Google TV

I’m sitting in our old room. My brother and I shared this room when we were young. Next to me is a myLGtv box. The Internet connection in this house has a bandwidth of 100mbps, which is quite common in Korea. For that fat of a pipe in the US it would cost a serious amount, probably more than $100 per month, if it is available at all. In Korea, thanks to intense competition, the monthly bill is just around $20.

The little black myLGtv box has a lot of interesting services. One of them is called myPC and it accesses shared videos, images and music off of a PC. You can also insert a USB stick on the back of the myLGtv box to do the same thing. You can play games such as Go, sing songs (karaoke), learn English, purchase movies via VOD, etc. Terrestrial channels, including a lot of HD versions, total about 100. The only feature lacking is Internet-based video integration; US-based examples would be YouTube and Hulu. Oh, there is one more feature missing: DVR. So here in Korea there is already something similar to Google TV with the exception of Internet-based video integration. But an Internet-integrated TV-watching experience is what Google TV is all about, right?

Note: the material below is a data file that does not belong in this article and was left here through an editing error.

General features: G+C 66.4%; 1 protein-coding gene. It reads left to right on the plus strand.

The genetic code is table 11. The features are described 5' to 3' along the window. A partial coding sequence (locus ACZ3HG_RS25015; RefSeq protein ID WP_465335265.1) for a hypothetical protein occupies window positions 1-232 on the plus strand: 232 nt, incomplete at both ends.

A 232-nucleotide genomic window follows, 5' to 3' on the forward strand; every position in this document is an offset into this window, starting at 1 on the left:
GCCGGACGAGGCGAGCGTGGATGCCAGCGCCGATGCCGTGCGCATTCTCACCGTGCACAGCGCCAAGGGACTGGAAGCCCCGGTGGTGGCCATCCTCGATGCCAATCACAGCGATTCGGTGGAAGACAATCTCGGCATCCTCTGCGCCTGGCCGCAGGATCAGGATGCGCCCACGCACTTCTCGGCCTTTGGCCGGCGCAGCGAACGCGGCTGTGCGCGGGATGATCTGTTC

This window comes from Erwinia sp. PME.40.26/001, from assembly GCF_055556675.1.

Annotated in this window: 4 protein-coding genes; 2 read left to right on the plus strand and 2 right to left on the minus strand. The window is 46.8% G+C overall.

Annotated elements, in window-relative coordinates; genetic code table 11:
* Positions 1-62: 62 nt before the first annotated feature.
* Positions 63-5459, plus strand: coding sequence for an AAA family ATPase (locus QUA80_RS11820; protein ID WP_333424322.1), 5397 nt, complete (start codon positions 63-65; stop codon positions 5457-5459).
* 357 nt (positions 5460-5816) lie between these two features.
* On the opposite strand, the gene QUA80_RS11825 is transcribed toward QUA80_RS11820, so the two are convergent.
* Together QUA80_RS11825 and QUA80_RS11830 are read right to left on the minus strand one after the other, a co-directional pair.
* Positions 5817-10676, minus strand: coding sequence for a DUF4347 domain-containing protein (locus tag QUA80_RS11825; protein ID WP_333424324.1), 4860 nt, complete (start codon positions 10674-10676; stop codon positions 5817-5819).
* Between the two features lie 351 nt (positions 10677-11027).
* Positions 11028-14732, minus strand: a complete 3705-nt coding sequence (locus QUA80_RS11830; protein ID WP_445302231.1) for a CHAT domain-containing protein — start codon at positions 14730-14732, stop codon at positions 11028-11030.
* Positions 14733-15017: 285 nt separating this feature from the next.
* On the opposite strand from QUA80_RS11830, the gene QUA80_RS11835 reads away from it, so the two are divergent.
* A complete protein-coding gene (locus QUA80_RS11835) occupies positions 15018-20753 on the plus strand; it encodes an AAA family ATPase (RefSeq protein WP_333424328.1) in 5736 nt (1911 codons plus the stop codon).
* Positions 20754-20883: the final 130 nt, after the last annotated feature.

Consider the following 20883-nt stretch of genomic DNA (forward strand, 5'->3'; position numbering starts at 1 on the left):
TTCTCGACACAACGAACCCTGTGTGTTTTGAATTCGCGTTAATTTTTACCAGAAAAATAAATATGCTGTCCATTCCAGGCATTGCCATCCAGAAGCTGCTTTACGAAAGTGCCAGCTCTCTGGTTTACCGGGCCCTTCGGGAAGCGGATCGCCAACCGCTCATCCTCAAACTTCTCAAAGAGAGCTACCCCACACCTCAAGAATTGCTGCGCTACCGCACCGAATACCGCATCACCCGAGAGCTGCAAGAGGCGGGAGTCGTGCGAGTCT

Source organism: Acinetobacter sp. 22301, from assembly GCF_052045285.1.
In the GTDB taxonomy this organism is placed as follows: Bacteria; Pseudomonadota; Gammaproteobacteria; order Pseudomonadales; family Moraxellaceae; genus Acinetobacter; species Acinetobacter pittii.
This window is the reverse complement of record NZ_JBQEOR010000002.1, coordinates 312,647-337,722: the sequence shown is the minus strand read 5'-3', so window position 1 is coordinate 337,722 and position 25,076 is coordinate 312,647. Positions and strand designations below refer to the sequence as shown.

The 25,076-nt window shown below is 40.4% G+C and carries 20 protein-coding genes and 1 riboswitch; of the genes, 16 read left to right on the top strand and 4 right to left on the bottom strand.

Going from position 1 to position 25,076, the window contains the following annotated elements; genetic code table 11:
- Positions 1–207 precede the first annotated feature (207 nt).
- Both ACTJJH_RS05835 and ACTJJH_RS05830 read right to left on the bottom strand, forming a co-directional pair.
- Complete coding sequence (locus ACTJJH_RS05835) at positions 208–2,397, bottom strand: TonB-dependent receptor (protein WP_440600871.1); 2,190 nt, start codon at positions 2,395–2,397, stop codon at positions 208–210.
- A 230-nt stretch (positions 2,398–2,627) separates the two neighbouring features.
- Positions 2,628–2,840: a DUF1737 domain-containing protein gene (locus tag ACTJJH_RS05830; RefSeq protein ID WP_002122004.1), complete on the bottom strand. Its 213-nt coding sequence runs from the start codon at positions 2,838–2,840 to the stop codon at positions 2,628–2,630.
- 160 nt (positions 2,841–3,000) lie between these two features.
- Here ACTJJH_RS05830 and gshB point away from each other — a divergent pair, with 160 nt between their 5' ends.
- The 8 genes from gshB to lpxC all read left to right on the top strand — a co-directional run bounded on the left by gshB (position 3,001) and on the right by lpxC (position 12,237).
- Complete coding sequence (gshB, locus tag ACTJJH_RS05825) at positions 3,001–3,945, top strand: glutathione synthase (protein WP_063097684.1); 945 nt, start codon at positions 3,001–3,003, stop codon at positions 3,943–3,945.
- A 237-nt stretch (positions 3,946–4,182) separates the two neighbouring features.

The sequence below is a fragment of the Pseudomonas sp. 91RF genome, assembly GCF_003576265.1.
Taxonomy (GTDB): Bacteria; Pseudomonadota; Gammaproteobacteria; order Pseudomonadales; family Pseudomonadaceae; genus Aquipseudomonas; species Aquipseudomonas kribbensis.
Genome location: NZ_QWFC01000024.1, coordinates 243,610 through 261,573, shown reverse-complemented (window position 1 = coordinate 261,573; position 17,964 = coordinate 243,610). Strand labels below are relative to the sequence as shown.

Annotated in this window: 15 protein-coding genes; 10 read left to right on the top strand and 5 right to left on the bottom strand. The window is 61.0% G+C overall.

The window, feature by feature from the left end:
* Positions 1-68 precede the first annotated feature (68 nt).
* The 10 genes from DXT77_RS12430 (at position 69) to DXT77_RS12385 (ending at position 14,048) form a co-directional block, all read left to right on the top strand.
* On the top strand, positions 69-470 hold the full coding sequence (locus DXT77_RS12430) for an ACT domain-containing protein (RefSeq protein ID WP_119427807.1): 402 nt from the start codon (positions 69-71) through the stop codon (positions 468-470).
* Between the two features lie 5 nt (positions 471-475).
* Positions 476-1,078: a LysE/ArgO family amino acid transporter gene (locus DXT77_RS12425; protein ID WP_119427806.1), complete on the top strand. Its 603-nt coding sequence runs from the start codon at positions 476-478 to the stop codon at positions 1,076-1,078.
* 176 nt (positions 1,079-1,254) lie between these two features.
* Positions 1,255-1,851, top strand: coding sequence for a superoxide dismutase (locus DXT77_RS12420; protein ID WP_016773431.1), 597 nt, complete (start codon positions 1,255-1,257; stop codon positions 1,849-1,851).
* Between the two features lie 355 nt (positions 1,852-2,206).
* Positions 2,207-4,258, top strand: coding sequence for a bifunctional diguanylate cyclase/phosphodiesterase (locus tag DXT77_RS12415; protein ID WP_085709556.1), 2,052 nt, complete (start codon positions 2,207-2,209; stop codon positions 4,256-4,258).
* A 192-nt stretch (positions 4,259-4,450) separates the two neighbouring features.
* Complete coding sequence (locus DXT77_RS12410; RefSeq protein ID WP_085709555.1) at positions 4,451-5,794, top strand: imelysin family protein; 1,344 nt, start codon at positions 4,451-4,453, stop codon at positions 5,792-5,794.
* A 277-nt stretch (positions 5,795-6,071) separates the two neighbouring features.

I might be naive in thinking this, but don’t we already have a perfect device that does a lot of these things already? By using a full-blown computer with a TV tuner attached to it we can watch pretty much anything we want: Netflix, Hulu, YouTube, all the channels the TV tuner brings in, DVD, Blu-ray, etc. With a proper NAS there is access to not only the movie archives but also the hundreds of thousands of photographs as well as terabytes of music. Even the enormous hard drives inside the computer will make it simple to store hundreds of shows via DVR. Why are we in such a hurry to find other solutions when we already have one? Engadget got all the folks together for their opinions on Google TV and is worth a read.